- The Tongass National Forest, is a forest of islands and trees and rain. It also abounds in animals and birds and fish, with unsurpassed scenery. It's a place where eagles are commonplace, most every road is a deer crossing, and bears use the trails, too. The Tongass is a wild place, where the natural world is a strong presence that nurtures spiritually and materially and demands respect.
Copyright: - US Forest Service
Glacier on the Tongass National Forest
The Tongass is the largest forest in the National Forest System, covering a land area the size of New Jersey. It is a glimmering rainforest full of glaciers, spectacular scenery, mountains, waterways, and thousands of islands separated by straits and channels. Over 400 species of terrestrial and marine wildlife, fish, and shellfish abound. Some species, such as the bald eagle and the brown bear, endangered in other parts of the United States, thrive on the Forest. Almost one third of the Tongass (5.7 million acres) is designated Wilderness.
The Mendenhall Glacier is 13 miles from downtown Juneau along a paved road. A visitor center there offers spectacular views of both the glacier and the fantastic ice fields feeding it. A boat ride from Petersburg or Wrangell may bring you near the face of LeConte or Shakes Glaciers. Flightseeing the Stikine Ice Field, which includes both LeConte and Shakes Glaciers, is popular from both Petersburg and Wrangell. There are air taxi operators in both towns. Some ice fields of mainland Southeast Alaska offer exhilarating experiences for the adventurous souls who enjoy skiing and hiking in the ice, snow, and thin air atop the Alaska Coast Range. There are places where you can take a helicopter to the ice fields and ski and hike down to saltwater - a trip not for the faint of heart or body!
Recreation - The Tongass National Forest offers outstanding recreation opportunities, some very different from anything you'll experience in national forests in the lower 48 states.
You can camp in a campground or in a cabin. You can hike through dense forest, alpine meadow, or on a wooden trail through marshland called muskeg. You can explore world-class caves. You can enjoy salt water fjords and unending waterways by canoe or kayak, your own motor or sail boat, charter boat, ferry, or cruise ship. You can watch bears, eagles, whales, and countless other critters in their natural settings. You can visit glaciers by land or sea. And of course, you can fish - fresh or salt water, everything from herring to trout to salmon to halibut.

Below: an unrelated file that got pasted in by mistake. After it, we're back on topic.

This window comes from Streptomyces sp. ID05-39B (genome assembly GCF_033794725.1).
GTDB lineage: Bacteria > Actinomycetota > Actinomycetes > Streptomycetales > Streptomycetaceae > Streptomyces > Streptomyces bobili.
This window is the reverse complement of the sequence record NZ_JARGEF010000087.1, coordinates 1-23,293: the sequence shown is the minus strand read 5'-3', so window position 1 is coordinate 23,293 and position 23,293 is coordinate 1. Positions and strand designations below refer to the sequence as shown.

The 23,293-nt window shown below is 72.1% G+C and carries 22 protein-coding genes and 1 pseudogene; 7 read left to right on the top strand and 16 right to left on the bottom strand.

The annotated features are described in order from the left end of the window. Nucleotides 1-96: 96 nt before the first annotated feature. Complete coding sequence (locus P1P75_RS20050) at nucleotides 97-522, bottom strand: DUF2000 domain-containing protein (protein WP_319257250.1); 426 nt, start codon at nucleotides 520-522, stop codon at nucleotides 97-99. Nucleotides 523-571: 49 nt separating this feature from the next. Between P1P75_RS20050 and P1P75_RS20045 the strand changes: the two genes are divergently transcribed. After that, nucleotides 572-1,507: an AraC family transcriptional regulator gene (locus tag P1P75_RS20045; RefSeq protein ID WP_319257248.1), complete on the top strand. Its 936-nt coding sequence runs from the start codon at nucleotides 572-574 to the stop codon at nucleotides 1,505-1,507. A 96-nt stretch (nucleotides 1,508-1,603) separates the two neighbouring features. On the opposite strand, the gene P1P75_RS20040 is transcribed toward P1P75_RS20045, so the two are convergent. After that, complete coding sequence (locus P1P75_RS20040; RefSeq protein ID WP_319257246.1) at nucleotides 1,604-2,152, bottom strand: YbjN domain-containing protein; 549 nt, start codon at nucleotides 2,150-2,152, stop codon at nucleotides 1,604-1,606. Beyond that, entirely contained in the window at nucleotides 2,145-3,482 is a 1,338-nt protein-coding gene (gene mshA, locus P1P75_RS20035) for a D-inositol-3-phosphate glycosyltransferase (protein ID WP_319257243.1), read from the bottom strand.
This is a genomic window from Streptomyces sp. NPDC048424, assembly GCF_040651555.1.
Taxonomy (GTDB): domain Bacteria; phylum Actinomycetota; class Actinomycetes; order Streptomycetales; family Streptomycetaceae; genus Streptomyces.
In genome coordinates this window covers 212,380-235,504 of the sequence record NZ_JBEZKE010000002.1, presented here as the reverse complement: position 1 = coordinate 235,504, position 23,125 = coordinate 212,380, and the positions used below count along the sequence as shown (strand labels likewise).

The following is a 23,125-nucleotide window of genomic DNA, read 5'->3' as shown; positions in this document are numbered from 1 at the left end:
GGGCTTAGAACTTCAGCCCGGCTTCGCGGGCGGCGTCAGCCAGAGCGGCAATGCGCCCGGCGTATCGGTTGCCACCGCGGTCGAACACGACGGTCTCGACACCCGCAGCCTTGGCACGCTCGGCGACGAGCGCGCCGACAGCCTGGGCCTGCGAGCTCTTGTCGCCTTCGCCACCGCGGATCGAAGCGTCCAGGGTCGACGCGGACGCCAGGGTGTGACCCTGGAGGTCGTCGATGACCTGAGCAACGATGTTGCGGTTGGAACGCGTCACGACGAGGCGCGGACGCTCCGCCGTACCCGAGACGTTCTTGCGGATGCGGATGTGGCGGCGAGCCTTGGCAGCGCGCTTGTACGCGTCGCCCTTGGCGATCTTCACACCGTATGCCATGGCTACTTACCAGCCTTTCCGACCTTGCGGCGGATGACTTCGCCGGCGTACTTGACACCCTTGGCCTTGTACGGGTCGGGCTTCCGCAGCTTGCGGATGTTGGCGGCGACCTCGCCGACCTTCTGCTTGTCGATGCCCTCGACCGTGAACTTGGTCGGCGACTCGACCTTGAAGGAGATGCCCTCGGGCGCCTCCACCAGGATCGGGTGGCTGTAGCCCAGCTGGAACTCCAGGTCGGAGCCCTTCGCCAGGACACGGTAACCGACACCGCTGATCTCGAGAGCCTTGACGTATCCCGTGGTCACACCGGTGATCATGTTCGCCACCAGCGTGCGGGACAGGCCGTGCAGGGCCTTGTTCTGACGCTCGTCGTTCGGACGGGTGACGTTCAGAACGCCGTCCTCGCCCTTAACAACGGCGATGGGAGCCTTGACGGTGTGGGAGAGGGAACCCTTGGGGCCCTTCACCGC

Some of the most popular recreation facilities are the public recreation cabins. Reservations are required and rental fees run from $25 to $45 a night per cabin. The cabins are rustic - they are a true Alaskan experience. The Tongass also offers a number of camping experiences, ranging from a place to pitch your pup tent in the middle of nowhere to developed campgrounds along the road systems.
Winter recreation in the Tongass includes ice skating on lakes, ponds, and sloughs. Snow sports are influenced by nearby topography. Cross-country skiing is popular in areas of flat or gently-rolling ground. Snowmobiling is also popular many areas. Some cabins that are popular for winter sports activities include Eagle Glacier Memorial, Dan Moller, John Muir, Peterson Lake, and Windfall Lake cabins near Juneau and Ravens Roost cabin near Petersburg.
Climate - The climate in of southeast Alaska is influenced by the ocean, so although it experiences four seasons, it does not have the extremes of hot and cold - and dry - experienced farther inland. Summer temperatures usually range from the mid 40s to mid 60s with extremes dipping into the 30s and "soaring" into the 80s. Annual rainfall in downtown Juneau averages over 90 inches and in Ketchikan over 120! Needless to say, good rain gear and warm clothing are essential. Layers of wool clothing and rubber boots are standard dress in all the areas of Southeast Alaska.
Winter does bring snow and ice to all of the Tongass National Forest. The amount of both varies from north to south and from higher to lower elevations. Snow cover tends to be infrequent and fleeting in the lowlands around Ketchikan and Sitka, while Juneau and Skagway spend much of the winter under a blanket of white.
The Tongass National Forest is located in the coastal rainforest of Southeast Alaska. It stretches for hundreds of miles, from south of Ketchikan to north of Yakutat. The Forest Headquarters is located in Ketchican, with Forest offices also in Sitka, Petersburg, Juneau, Craig, Hoonah, Thorne Bay, Wrangell, and Yakutat. The Tongass has Visitor Centers in Ketchikan, Petersburg and at the Mendenhall Glacier. The Admiralty Island National Monument office is located in Juneau. The office for Misty Fiords National Monument is located in Ketchikan.